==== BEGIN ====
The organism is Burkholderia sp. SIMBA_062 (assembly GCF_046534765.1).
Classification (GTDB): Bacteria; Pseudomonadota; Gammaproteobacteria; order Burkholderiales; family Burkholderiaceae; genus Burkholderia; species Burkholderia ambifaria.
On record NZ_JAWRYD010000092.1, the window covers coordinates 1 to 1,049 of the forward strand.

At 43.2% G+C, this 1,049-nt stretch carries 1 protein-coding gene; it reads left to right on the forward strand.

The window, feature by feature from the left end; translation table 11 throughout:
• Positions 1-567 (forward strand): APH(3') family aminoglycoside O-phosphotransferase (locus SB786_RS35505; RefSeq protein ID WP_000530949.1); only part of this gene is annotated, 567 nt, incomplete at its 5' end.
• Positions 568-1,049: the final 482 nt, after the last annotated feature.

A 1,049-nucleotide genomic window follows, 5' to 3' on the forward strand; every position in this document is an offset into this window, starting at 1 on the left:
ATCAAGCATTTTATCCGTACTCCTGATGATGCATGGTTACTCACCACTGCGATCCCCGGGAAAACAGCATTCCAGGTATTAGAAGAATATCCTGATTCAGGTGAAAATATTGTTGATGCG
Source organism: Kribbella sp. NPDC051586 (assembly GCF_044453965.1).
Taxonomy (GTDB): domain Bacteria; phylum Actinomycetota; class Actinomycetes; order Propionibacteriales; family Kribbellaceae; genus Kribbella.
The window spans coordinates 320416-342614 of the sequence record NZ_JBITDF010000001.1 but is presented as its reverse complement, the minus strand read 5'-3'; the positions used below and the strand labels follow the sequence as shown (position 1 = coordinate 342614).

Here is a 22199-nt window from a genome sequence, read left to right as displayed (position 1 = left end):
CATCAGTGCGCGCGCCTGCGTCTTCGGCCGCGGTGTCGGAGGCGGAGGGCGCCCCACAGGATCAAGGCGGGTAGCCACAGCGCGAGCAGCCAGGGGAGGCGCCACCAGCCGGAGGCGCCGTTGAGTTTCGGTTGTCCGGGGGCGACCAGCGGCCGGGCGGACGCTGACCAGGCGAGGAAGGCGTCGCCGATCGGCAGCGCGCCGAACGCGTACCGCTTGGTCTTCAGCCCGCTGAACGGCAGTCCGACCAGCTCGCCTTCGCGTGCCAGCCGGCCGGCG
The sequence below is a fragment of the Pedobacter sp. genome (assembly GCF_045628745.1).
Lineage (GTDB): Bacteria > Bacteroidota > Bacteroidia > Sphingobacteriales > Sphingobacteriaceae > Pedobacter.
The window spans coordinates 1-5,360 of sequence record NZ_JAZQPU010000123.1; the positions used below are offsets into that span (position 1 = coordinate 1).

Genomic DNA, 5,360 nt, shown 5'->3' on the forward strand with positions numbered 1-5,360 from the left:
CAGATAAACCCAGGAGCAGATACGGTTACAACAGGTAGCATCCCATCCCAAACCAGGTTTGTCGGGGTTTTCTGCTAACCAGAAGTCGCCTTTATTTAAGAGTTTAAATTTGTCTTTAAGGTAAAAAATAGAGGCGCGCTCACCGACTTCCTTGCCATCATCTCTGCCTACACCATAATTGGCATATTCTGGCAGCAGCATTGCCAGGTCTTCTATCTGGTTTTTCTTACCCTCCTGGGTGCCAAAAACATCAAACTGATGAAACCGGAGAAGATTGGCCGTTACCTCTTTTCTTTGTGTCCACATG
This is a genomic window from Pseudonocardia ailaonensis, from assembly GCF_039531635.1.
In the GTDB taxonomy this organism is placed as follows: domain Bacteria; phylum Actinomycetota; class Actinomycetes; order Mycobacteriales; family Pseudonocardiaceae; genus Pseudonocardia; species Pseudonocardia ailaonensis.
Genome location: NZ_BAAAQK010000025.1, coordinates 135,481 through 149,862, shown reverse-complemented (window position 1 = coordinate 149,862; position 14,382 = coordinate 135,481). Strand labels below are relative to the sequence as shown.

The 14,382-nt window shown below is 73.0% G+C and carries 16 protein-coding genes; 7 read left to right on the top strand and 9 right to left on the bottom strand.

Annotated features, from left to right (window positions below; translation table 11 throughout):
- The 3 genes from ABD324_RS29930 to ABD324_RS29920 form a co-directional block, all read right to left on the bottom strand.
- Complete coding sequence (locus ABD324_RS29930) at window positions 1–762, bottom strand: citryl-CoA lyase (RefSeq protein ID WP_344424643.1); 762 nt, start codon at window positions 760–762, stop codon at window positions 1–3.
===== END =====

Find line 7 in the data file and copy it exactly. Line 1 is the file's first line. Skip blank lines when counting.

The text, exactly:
• Positions 568-1,049: the final 482 nt, after the last annotated feature.